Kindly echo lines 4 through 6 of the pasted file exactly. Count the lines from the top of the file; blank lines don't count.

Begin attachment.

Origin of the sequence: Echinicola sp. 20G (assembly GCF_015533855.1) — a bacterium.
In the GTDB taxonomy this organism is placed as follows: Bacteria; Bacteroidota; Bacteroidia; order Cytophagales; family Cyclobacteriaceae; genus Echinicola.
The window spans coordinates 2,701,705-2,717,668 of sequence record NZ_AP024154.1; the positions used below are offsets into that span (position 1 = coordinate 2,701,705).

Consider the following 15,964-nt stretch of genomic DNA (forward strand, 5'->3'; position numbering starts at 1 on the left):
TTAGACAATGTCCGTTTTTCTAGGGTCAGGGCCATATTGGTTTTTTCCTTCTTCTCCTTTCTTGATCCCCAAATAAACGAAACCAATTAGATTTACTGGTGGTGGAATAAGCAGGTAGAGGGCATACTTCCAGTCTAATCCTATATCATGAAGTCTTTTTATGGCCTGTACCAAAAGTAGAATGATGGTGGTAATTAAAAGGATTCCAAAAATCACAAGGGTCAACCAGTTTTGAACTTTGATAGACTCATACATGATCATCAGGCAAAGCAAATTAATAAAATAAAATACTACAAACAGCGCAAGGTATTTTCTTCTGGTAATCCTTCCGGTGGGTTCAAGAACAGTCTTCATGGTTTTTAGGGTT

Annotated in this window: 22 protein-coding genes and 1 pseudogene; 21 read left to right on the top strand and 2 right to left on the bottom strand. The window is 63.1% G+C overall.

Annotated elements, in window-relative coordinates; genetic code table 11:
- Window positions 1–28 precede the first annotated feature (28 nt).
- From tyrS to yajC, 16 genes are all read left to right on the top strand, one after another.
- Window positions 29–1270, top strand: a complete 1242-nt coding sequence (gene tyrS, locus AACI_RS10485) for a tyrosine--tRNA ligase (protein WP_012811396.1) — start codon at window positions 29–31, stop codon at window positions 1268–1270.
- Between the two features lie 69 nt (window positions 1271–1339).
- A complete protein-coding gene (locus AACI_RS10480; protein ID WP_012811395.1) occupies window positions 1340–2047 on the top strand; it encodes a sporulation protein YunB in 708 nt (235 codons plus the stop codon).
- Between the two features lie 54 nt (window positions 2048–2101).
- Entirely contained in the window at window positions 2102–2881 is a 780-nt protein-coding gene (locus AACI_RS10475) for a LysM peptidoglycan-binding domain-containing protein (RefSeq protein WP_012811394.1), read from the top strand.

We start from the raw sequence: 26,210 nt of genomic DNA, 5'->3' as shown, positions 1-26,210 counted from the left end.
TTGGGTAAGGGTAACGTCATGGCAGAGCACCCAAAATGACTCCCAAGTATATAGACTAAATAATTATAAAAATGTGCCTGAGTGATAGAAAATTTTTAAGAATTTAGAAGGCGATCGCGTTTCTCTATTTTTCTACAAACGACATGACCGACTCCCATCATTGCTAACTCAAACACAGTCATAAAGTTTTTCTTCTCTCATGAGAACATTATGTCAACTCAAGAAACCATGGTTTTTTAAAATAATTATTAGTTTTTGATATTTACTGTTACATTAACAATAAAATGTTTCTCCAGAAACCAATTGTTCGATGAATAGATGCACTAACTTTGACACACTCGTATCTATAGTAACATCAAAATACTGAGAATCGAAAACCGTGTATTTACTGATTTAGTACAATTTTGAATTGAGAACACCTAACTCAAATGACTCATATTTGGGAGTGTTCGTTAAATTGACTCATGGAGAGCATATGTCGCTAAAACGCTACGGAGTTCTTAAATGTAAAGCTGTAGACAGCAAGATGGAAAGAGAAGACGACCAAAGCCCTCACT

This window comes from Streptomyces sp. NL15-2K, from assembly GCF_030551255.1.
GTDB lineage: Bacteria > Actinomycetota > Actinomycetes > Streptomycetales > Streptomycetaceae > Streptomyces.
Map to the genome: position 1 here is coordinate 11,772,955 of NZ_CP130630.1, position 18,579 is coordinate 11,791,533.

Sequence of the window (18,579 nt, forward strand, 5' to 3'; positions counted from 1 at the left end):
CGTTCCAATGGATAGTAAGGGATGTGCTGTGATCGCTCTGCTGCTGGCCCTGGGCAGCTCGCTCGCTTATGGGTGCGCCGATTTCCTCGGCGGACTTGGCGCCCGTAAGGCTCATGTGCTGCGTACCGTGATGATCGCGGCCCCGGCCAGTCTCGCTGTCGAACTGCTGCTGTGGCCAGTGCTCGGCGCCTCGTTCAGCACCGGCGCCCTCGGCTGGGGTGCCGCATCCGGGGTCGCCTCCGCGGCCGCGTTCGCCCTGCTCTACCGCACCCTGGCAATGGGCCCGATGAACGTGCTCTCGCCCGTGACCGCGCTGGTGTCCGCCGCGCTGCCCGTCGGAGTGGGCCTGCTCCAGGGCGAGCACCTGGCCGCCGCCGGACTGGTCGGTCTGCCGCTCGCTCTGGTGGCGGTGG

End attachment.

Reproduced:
Consider the following 15,964-nt stretch of genomic DNA (forward strand, 5'->3'; position numbering starts at 1 on the left):
TTAGACAATGTCCGTTTTTCTAGGGTCAGGGCCATATTGGTTTTTTCCTTCTTCTCCTTTCTTGATCCCCAAATAAACGAAACCAATTAGATTTACTGGTGGTGGAATAAGCAGGTAGAGGGCATACTTCCAGTCTAATCCTATATCATGAAGTCTTTTTATGGCCTGTACCAAAAGTAGAATGATGGTGGTAATTAAAAGGATTCCAAAAATCACAAGGGTCAACCAGTTTTGAACTTTGATAGACTCATACATGATCATCAGGCAAAGCAAATTAATAAAATAAAATACTACAAACAGCGCAAGGTATTTTCTTCTGGTAATCCTTCCGGTGGGTTCAAGAACAGTCTTCATGGTTTTTAGGGTT

Annotated in this window: 22 protein-coding genes and 1 pseudogene; 21 read left to right on the top strand and 2 right to left on the bottom strand. The window is 63.1% G+C overall.